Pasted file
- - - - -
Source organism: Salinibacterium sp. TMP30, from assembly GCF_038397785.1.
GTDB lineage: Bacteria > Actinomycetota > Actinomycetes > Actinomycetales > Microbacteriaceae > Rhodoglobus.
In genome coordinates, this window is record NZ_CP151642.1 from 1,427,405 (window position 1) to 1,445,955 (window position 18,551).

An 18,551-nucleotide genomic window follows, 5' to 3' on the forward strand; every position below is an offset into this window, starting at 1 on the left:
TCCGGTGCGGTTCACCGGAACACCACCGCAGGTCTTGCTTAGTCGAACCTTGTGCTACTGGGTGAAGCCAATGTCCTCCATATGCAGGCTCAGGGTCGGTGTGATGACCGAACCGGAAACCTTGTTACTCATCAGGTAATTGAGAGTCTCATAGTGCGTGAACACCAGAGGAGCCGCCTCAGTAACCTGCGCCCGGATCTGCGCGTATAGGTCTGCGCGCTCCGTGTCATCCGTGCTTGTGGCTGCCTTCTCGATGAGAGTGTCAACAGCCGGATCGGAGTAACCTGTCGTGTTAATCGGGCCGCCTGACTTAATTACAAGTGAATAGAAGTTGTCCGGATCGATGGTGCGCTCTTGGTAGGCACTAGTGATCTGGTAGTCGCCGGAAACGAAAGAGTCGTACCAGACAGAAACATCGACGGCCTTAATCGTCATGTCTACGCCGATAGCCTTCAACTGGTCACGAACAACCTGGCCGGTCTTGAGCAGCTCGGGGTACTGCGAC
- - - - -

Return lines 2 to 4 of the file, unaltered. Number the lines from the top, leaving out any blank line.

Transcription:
GTDB lineage: Bacteria > Actinomycetota > Actinomycetes > Actinomycetales > Microbacteriaceae > Rhodoglobus.
In genome coordinates, this window is record NZ_CP151642.1 from 1,427,405 (window position 1) to 1,445,955 (window position 18,551).

An 18,551-nucleotide genomic window follows, 5' to 3' on the forward strand; every position below is an offset into this window, starting at 1 on the left: